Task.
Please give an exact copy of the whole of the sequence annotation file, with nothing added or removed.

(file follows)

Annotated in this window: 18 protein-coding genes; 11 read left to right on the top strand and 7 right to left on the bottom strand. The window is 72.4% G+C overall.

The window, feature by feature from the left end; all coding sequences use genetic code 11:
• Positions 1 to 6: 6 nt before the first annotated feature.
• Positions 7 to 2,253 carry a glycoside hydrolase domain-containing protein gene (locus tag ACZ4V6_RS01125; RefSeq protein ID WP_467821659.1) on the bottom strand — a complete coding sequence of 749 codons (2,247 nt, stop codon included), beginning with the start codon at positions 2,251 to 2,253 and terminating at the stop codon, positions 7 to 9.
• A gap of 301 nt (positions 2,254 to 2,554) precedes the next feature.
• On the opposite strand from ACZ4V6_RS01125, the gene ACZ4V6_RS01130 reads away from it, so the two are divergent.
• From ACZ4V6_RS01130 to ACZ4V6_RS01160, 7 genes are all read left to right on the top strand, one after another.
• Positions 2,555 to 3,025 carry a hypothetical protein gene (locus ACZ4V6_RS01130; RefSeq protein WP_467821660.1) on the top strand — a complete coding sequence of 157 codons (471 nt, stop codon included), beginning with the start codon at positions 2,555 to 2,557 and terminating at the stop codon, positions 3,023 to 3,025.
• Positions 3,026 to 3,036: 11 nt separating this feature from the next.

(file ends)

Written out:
Annotated in this window: 18 protein-coding genes; 11 read left to right on the top strand and 7 right to left on the bottom strand. The window is 72.4% G+C overall.

The window, feature by feature from the left end; all coding sequences use genetic code 11:
• Positions 1 to 6: 6 nt before the first annotated feature.
• Positions 7 to 2,253 carry a glycoside hydrolase domain-containing protein gene (locus tag ACZ4V6_RS01125; RefSeq protein ID WP_467821659.1) on the bottom strand — a complete coding sequence of 749 codons (2,247 nt, stop codon included), beginning with the start codon at positions 2,251 to 2,253 and terminating at the stop codon, positions 7 to 9.
• A gap of 301 nt (positions 2,254 to 2,554) precedes the next feature.
• On the opposite strand from ACZ4V6_RS01125, the gene ACZ4V6_RS01130 reads away from it, so the two are divergent.
• From ACZ4V6_RS01130 to ACZ4V6_RS01160, 7 genes are all read left to right on the top strand, one after another.
• Positions 2,555 to 3,025 carry a hypothetical protein gene (locus ACZ4V6_RS01130; RefSeq protein WP_467821660.1) on the top strand — a complete coding sequence of 157 codons (471 nt, stop codon included), beginning with the start codon at positions 2,555 to 2,557 and terminating at the stop codon, positions 3,023 to 3,025.
• Positions 3,026 to 3,036: 11 nt separating this feature from the next.